HOUSTON – Olivewood is along I-10, an interstate that runs from Florida to California and right through downtown Houston, and sits right on the banks of White Oak Bayou. It’s hidden by a swath of trees, so you’d never notice it was there from the freeway, and once you’re on city streets, it’s set back behind a medical building.
The cemetery is an important piece of Houston history: it was the first known cemetery for blacks and is the burial site of many influential African-Americans from the 19th century, including Reverend Elias Dibble, first minister of Trinity United Methodist Church; Reverend Wade H. Logan, also a minister of the church; James Kyle, a blacksmith; and Richard Brock, the cemetery’s founder and Houston’s first black alderman.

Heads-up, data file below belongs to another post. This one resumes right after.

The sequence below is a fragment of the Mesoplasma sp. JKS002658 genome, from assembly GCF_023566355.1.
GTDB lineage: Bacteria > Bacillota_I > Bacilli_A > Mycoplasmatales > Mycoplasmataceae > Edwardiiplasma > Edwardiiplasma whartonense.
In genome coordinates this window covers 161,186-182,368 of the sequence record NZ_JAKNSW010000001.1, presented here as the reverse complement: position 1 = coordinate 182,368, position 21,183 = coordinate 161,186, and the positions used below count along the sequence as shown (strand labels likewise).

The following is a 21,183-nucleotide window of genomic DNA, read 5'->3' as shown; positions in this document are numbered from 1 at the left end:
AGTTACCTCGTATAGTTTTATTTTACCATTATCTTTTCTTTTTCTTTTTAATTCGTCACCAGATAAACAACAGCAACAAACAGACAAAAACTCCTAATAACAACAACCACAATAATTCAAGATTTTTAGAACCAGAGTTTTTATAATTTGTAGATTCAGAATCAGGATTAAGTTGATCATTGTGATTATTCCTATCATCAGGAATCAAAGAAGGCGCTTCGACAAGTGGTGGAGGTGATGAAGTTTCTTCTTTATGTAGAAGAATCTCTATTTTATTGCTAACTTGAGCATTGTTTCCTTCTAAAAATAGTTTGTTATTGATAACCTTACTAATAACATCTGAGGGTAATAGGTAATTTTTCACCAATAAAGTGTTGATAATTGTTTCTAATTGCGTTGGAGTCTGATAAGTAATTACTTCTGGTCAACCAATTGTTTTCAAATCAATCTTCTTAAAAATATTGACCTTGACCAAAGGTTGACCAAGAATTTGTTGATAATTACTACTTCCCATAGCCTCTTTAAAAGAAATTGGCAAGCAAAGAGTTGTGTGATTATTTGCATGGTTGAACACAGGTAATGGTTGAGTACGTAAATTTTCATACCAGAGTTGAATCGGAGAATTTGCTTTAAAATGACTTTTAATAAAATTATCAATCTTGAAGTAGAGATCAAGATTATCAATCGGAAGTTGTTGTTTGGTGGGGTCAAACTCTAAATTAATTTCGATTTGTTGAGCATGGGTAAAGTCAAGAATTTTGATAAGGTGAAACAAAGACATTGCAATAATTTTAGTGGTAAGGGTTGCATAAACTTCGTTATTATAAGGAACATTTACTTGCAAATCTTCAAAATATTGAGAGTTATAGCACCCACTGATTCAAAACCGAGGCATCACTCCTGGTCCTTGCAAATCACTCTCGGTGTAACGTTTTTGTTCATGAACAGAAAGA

Brock purchased the land in 1875 and in 1877 he opened Olivewood as the first cemetery for black Methodists. Prior to its incorporation, Olivewood’s land had previously been used to bury slaves.